The Most Influential Surfers and Watermen in Hawaiian History Part II
It’s no secret that the Hawaiian Islands are home to the best waves and surfers on the planet. If you grow up surfing the waves here, you can likely hold your own anywhere. Last week on the JOB Surf Experience, we dove into the rich history of Hawaii’s original watermen and surfers in The Most Influential Surfers in Hawaiian History. This week, we’ll continue honoring the best surfers, watermen, and water women from the islands in The Most Influential Surfers in Hawaiian History Part II. Unlike the surfer mentioned in our previous post, these surfers reached their prime when surfing’s popularity was arguably at its highest. They pushed the sports to new limits riding big waves and overcoming seemingly impossible obstacles along the way. For The Most Influential Surfers in Hawaiian History Part II, continue reading below.
Bethany Hamilton’s inspiring story took the world by storm in 2003 and again in 2011 when her story was depicted in the movie Soul Surfer. In the early 2000s, Bethany Hamilton was a young teenager on Kauai and a rising star on the youth competitive surfing circuit. One morning in 2003, Bethany was surfing with the now-professional surfer Alana Blanchard and Alana’s family when she was attacked by a 14-foot tiger shark. The shark immidiately bit off Bethany’s left arm just above the elbow.
A shark attack may keep most surfers out of the water, but not Hamilton. Within a month of her attack, she was back in the water relearning to surf with just one arm. Just a few months after returning to the water, Bethany was back competing. Within two years, Bethany won her first NSSA national title. Despite losing her arm, Bethany was able to realize her dream to surf professionally at just 17 years old and continues to compete today. Today, she’s a competitive surfer who regularly takes down the world’s best during WSL wild card events.
Also from Kauai, Andy Irons is now firmly part of Hawaii surf royalty. The Iron brothers, Andy and Bruce, grew up on Kauai, where they developed an intense passion for surfing along with an unsatiable competitive spirit. Andy surfed like he had nothing to lose and took power surfing to a new level. On the North Shore and on tour, Andy made a name for himself as a ferocious competitor and became surfing’s favorite anti-hero and rival to golden child Kelly Slater. The two superstars battled for years on tour, exchanging world titles, event wins, and tense heats.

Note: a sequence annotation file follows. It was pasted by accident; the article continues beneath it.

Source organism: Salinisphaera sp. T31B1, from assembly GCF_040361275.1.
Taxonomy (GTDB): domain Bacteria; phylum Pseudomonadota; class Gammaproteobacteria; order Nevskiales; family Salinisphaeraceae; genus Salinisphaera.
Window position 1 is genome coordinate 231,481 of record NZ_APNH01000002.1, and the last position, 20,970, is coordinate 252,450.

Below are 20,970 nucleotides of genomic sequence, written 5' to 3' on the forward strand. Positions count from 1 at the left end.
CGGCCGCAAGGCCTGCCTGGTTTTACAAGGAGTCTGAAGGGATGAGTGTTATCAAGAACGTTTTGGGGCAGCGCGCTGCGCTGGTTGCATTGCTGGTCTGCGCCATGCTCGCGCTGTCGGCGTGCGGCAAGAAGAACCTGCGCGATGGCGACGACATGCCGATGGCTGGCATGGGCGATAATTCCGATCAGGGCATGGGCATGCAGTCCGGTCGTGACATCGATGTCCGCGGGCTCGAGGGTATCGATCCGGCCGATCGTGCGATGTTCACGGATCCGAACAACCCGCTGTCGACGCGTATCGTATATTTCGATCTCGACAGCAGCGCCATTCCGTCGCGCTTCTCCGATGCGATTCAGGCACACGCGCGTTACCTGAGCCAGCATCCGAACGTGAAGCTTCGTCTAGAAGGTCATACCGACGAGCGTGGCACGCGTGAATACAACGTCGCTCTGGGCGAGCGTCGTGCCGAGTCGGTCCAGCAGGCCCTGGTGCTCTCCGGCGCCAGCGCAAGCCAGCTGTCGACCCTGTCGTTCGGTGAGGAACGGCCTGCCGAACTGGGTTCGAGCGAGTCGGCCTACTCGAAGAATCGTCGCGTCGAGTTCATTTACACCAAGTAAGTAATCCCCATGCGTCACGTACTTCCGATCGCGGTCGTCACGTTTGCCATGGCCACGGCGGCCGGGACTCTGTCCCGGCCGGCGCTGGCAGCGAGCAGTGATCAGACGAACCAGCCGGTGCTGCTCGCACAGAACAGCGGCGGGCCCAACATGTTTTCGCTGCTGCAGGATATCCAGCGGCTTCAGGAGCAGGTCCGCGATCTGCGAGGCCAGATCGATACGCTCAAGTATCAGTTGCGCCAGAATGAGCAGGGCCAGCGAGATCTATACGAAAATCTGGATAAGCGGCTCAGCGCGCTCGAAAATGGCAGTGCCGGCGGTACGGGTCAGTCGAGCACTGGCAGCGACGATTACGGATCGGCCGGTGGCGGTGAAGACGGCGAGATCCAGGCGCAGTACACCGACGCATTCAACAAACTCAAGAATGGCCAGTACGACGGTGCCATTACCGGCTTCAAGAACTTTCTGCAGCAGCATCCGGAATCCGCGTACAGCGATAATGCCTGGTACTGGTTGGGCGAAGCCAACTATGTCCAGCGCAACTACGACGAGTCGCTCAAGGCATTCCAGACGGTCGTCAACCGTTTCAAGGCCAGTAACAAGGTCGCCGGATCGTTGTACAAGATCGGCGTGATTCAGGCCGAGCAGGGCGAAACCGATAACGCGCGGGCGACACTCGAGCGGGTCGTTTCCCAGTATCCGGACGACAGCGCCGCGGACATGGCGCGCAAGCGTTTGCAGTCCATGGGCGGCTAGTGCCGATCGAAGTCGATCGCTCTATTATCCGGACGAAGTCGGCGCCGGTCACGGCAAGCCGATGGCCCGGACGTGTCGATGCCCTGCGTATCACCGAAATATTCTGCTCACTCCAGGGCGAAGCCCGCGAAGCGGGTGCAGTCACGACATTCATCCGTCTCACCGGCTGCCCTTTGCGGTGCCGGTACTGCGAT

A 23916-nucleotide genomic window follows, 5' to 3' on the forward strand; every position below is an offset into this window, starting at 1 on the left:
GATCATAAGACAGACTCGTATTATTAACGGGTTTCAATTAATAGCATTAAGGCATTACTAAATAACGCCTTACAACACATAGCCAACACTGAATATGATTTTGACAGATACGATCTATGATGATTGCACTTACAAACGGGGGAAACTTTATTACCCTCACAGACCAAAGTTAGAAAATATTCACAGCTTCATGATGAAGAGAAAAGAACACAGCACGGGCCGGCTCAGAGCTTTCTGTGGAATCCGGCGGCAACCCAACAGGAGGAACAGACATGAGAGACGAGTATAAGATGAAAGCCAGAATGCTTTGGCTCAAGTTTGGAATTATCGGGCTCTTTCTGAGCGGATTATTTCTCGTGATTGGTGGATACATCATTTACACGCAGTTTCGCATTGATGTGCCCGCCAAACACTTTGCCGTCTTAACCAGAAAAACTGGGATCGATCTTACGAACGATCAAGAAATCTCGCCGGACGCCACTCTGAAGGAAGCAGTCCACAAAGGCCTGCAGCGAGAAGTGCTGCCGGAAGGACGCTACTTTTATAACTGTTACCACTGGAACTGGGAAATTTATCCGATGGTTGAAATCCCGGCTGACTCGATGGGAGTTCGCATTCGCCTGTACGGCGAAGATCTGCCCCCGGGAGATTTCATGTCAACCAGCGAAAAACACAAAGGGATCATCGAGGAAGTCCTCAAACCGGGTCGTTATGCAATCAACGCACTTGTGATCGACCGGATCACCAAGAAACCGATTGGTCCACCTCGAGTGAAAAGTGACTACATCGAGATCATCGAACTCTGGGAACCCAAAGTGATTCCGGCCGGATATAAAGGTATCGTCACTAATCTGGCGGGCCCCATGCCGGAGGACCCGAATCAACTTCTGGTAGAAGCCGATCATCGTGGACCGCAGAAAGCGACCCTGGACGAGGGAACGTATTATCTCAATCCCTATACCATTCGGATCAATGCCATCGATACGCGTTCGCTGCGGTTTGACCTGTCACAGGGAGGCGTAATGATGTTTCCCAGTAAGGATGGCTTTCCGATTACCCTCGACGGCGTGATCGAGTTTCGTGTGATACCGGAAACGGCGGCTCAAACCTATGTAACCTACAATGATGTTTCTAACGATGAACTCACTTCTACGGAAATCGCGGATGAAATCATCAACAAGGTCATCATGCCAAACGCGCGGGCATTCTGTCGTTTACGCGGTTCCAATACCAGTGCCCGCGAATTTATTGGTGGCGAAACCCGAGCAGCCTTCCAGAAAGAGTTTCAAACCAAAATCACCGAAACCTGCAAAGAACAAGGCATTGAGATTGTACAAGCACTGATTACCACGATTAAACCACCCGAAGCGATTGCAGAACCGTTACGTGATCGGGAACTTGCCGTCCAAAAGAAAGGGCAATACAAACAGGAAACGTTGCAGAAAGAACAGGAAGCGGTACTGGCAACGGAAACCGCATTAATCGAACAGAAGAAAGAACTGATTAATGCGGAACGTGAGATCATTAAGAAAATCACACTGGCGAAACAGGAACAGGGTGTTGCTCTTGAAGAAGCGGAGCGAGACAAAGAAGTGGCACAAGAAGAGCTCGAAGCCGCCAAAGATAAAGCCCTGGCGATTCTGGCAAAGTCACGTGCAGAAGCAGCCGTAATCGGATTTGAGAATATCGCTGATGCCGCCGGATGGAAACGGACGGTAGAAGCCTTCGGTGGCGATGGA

Despite being from Kauai and the son of mainland parents, Andy became the pride and joy of Hawaiians everywhere. His intense personality and hard partying were actually symptoms of bipolar disorder. The disease plagued Andy Irons’ career and ultimately led to addiction and his untimely death in 2010. Andy is remembered as one of the fiercest competitors to ever paddle out with an unmatched style and warm heart. Andy’s struggle with mental health and addiction was beautifully documented in the 2018 documentary Andy Irons: Kissed by God.
While the core surfing world goes back and forth on their opinions of Laird Hamilton, there’s no denying that the man is a waterman. Like many great surfers, Laird Hamilton grew up splashing around in the waters of the North Shore of Oahu. Laird’s stepfather, legendary surfer Billy Hamilton, pushed Laird into the surf at an early age. After watching his stepfather lose events at the hands of the judges’ booth, Laird became dissatisfied with competitive surfing and instead chose to forge his own path. Laird pushed himself in big surf across multiple disciplines, which, at the time, was looked down upon. He became an accomplished Pipe surfer and a talented windsurfer. To fund his exploits in the water, Laird took the odd acting and modeling gig, appearing in magazine spreads alongside supermodels.
While in Maui with his windsurfing crew, Laird pioneered tow-in surfing and became one of the first surfers to ride the giant waves at Peahi AKA Jaws. Tow-in surfing allowed Laird and the Strapped Crew to ride waves previously deemed too big and too fast to surf. On August 17, 2000, in Teahupoo, Tahiti, Laird caught what is now known as the Millennium Wave. Before Laird and tow-in surfing, waves of this magnitude were considered too dangerous to ride. Laird would go on to pioneer big wave foil surfing, stand up paddle surfing, found several companies, and reinvent what it means to train for surfing.
To walk in the path of giants and experience the raw power of Hawaii’s fearsome surf, book your stay at the Turtle Bay Resort to stay close to the action on the North Shore. Book a North Shore Surf Lesson during your Hawaii vacation to learn to surf with the best surf coaches on the planet in the gentle waters of Turtle Bay.